Critical mineral reliance is paramount when it comes to putting more electrical vehicles (EVs) on the road, and thus, more countries are relying on data collaboration, which should generate interest in the Invesco Electric Vehicle Metals Commodity Strategy No K-1 ETF (EVMT).
Countries abundant in the supply of critical minerals are seeing more interest from other nations looking to harness these resources as the global shift to clean energy technology continues. However, to locate these minerals, data scientists can provide much-needed information to mine these resources more efficiently.
A CleanTechnica article cited a collaboration between Australia, Canada, and the United States, which resulted in the release of a compilation of global geological, geophysical, and mineral resource datasets via the U.S. Geological Survey (USGS). This combination of data sets will help provide important information in sourcing critical minerals as demand for EVs continues.
“These standardized datasets, spanning the continents of Australia and North America, enable unique investigations into the controls on critical mineral distribution. This was simply not possible beforehand,” said Geoscience Australia scientist Karol Czarnota. “I’m sure they will be a foundation for ongoing research and innovation for many years to come.”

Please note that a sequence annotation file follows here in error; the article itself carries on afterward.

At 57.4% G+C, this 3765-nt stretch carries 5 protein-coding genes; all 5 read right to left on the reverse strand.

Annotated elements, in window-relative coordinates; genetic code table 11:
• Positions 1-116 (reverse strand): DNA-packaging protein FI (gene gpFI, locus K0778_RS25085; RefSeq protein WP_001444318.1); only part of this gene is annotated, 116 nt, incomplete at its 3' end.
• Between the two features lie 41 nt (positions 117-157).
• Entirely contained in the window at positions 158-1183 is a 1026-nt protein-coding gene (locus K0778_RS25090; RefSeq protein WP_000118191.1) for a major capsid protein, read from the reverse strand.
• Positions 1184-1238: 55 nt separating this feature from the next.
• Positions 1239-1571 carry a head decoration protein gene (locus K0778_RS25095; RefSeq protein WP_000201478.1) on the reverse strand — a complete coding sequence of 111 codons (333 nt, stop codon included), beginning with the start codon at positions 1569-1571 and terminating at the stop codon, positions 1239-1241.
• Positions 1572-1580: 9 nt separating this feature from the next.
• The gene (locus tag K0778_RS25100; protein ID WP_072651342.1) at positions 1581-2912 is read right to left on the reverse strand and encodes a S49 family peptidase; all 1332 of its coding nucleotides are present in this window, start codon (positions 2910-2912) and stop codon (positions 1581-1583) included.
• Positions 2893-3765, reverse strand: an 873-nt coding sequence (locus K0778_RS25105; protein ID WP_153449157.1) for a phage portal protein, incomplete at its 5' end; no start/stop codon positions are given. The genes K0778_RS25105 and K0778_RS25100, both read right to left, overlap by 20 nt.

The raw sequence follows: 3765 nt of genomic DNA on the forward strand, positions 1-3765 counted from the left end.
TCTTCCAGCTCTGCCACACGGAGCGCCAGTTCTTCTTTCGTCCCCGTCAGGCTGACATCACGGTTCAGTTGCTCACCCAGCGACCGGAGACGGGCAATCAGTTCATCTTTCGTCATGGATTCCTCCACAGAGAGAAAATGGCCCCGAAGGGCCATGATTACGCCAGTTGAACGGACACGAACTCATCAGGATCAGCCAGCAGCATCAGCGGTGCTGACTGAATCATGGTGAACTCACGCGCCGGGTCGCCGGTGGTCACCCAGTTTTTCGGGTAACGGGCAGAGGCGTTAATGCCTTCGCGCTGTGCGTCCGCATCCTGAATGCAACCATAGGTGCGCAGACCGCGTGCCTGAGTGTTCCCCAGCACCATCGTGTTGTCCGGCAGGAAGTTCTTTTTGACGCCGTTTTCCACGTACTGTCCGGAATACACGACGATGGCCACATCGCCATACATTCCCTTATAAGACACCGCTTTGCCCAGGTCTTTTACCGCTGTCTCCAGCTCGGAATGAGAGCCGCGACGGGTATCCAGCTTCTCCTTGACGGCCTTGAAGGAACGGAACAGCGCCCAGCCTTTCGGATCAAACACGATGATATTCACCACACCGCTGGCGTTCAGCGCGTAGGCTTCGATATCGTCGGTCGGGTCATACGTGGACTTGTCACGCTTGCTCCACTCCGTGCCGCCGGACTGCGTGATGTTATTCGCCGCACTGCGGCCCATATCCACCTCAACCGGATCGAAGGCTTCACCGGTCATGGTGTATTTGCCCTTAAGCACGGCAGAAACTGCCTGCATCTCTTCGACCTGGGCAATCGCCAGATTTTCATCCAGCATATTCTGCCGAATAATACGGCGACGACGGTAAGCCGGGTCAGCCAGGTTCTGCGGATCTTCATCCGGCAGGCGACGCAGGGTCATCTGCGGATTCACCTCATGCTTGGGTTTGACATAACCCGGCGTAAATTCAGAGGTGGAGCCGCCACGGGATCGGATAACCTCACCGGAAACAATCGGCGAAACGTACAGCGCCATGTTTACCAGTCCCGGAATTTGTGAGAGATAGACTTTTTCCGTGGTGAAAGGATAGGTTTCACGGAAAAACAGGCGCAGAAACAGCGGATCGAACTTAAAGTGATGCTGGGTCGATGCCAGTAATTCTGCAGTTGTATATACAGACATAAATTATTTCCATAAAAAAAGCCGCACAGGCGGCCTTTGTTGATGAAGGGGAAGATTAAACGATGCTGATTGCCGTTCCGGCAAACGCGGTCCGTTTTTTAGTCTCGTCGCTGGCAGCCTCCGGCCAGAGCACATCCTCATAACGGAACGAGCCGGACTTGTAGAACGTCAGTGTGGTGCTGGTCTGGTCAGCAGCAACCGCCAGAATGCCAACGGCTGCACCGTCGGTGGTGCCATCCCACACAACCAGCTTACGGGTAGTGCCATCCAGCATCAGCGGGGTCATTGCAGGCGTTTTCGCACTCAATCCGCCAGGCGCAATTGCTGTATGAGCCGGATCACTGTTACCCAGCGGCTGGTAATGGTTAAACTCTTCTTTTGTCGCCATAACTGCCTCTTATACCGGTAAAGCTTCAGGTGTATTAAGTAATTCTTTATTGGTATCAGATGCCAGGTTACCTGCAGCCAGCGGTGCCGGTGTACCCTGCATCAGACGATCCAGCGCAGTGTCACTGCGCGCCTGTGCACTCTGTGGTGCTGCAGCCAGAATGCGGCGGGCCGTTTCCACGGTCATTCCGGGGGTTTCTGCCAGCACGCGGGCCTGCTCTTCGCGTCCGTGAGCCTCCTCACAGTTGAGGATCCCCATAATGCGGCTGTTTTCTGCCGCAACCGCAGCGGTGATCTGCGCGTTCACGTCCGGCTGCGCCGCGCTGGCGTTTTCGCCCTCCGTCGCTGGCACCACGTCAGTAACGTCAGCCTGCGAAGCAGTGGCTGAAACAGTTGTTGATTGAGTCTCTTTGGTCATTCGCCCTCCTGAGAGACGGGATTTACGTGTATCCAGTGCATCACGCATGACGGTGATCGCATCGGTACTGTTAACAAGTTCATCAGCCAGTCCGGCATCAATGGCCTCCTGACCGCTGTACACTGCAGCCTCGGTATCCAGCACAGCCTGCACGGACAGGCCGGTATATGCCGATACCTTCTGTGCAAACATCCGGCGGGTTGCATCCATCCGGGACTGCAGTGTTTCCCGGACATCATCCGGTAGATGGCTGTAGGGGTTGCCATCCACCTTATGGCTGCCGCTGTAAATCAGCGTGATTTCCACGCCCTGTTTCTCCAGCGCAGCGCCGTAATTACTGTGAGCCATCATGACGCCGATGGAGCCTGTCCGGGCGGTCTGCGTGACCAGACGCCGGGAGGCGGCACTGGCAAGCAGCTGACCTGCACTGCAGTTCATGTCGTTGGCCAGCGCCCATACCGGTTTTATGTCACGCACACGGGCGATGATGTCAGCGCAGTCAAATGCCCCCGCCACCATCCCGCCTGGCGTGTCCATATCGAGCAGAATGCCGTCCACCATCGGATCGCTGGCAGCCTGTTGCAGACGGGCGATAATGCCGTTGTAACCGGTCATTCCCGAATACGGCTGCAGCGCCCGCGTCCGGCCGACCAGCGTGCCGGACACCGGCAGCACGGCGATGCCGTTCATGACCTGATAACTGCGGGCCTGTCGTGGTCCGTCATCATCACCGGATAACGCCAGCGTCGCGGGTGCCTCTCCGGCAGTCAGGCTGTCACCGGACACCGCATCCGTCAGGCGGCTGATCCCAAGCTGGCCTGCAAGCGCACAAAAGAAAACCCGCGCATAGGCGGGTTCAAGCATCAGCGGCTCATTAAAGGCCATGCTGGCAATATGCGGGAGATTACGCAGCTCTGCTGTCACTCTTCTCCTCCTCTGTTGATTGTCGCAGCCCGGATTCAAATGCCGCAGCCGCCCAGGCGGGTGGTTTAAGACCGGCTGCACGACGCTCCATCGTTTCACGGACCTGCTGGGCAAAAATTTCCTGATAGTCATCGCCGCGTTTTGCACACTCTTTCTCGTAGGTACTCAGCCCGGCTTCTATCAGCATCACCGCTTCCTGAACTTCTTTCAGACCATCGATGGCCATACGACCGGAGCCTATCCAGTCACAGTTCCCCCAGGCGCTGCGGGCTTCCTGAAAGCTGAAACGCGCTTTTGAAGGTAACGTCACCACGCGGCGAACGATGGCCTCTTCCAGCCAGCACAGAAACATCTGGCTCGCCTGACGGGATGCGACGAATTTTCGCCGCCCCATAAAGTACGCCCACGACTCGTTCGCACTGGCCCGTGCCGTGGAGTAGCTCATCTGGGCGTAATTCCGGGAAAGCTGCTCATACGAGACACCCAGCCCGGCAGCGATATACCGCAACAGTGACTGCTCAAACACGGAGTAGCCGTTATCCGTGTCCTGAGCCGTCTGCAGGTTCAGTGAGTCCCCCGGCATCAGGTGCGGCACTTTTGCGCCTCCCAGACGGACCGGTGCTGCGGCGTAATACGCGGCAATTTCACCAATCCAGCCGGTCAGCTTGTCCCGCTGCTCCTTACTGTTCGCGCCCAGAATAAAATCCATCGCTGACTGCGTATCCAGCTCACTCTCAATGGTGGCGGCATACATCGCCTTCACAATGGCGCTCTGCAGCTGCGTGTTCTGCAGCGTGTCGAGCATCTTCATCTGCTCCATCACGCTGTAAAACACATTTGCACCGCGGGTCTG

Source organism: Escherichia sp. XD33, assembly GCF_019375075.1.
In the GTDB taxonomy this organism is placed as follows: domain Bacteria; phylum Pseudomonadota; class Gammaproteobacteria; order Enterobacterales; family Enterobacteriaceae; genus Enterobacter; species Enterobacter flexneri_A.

An Electrifying Opportunity in EV Metals
With much investment growth to be extracted from critical minerals, EVMT seeks to achieve its investment objective by investing in commodity-linked futures and other financial instruments that provide exposure to a diverse group of metals commonly used to produce EVs. Per its fund description, EVMT seeks to track the S&P GSCI Electric Vehicle Metals Index, which tracks commodities used in the manufacturing of electric vehicles.
EVMT focuses explicitly on the upstream components (raw materials and supplies) of the EV global manufacturing process. This includes cobalt, aluminum, nickel, iron ore, and copper. As such, it specifically provides investors exposure to metals that are imperative in the manufacturing of EVs.
EVMT’s portfolio is dominated by nickel, which comprises almost 40% of the fund’s assets as of August 18. Its inclusion in the fund is critical given the metal’s importance in creating batteries for EVs. Thus, it gets the heaviest exposure.
“This is because nickel batteries have nearly twice the energy density of other materials,” the Nickel Institute explained. “A lithium-ion (Li-ion) battery that uses nickel helps increase driving range. So, you make it to work on time, and the kids get their lunch. Nickel also weighs less and takes up less room. So, an EV battery that uses nickel can be smaller, leaving more space for cargo and people.”
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